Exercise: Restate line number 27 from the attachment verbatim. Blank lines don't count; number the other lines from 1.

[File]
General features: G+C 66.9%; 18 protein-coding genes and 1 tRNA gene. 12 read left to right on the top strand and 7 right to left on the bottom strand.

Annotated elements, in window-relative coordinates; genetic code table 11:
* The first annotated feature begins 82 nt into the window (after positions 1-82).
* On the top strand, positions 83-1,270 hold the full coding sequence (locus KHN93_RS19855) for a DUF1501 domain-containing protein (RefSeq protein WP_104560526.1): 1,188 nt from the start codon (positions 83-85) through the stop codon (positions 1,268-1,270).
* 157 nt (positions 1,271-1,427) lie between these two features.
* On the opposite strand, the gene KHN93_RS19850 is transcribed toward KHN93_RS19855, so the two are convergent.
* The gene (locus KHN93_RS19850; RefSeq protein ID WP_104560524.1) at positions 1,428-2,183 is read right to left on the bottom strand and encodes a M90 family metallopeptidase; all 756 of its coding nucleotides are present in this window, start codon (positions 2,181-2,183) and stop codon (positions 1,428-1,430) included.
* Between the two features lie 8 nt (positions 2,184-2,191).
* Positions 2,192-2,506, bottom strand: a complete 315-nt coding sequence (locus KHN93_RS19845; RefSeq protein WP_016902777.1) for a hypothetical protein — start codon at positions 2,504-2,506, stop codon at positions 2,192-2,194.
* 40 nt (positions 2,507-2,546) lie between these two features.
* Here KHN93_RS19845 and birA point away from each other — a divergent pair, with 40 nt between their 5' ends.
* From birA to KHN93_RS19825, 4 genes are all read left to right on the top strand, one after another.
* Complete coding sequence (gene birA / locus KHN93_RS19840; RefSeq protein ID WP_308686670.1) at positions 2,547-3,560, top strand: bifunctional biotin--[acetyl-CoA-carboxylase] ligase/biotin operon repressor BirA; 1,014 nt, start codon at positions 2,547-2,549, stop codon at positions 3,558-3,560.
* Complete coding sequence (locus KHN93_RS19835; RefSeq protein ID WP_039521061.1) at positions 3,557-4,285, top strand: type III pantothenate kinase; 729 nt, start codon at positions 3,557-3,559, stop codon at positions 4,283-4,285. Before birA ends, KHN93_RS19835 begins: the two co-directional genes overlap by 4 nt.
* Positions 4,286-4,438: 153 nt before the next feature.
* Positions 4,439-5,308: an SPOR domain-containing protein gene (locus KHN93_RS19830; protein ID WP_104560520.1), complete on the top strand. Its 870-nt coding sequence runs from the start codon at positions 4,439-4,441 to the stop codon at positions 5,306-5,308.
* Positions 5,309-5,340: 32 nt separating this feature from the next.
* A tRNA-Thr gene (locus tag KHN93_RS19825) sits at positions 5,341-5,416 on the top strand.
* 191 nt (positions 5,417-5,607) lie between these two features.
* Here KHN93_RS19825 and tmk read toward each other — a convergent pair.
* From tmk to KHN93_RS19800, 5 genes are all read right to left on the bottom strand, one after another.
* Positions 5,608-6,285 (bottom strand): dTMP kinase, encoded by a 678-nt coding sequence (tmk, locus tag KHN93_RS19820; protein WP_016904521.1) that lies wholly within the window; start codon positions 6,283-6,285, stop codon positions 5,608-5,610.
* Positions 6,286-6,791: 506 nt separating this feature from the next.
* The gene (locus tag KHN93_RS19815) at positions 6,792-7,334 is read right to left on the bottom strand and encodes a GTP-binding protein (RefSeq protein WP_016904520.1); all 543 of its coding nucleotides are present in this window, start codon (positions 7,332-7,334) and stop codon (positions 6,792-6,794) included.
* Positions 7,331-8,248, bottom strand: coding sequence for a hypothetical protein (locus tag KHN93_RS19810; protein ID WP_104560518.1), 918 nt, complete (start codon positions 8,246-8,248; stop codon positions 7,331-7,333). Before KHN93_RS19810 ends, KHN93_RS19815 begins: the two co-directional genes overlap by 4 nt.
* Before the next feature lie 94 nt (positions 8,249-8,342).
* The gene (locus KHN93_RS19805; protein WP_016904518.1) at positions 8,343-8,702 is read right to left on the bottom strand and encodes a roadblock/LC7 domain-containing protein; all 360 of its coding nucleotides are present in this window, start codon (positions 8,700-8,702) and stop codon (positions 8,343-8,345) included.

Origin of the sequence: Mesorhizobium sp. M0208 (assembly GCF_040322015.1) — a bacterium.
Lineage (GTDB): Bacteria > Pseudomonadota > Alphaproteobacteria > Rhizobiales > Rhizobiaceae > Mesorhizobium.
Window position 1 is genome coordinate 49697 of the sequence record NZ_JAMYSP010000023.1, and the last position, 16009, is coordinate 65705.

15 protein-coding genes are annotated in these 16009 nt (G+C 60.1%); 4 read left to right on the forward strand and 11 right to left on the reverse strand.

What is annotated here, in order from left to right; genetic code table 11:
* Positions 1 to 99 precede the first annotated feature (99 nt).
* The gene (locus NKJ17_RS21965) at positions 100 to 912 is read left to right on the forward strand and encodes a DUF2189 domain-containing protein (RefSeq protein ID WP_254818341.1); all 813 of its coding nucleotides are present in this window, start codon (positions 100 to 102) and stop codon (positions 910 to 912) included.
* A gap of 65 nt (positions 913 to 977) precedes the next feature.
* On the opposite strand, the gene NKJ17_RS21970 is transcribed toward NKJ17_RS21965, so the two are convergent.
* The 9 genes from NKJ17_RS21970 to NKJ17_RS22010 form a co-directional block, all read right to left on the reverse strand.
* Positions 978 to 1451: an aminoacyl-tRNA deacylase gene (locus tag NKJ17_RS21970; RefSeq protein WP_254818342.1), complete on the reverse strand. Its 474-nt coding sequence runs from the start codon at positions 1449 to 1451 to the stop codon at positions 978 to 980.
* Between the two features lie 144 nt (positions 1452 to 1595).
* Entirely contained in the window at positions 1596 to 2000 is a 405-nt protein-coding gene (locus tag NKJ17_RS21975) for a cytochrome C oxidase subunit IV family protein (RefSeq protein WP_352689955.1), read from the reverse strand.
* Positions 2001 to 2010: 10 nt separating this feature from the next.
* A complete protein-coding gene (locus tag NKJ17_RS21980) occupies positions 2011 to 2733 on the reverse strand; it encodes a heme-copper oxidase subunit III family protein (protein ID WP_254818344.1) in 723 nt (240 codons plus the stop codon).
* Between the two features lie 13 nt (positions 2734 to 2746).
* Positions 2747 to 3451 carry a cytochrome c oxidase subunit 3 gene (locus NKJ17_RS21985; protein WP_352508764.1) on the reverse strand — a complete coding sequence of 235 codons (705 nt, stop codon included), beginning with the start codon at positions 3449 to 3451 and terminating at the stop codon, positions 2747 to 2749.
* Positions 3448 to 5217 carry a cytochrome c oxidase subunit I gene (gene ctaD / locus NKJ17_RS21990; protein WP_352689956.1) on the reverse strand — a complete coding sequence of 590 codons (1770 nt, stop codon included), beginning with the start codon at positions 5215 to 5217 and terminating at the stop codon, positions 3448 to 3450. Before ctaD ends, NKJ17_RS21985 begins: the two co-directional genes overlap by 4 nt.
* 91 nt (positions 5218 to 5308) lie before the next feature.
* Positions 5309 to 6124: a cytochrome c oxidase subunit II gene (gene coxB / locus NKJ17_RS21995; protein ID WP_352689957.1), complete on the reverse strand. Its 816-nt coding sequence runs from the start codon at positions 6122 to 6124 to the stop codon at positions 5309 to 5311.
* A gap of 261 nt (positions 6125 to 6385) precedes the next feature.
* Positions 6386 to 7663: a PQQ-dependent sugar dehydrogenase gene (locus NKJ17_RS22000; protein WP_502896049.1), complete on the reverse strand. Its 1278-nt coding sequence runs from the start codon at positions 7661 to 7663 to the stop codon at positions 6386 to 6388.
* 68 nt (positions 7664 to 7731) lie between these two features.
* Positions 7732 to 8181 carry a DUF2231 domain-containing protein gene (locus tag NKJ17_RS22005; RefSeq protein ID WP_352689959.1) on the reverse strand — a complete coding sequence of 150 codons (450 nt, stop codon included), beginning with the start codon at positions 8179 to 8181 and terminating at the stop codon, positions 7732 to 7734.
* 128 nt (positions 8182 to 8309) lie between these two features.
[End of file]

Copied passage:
* The gene (locus KHN93_RS19805; protein WP_016904518.1) at positions 8,343-8,702 is read right to left on the bottom strand and encodes a roadblock/LC7 domain-containing protein; all 360 of its coding nucleotides are present in this window, start codon (positions 8,700-8,702) and stop codon (positions 8,343-8,345) included.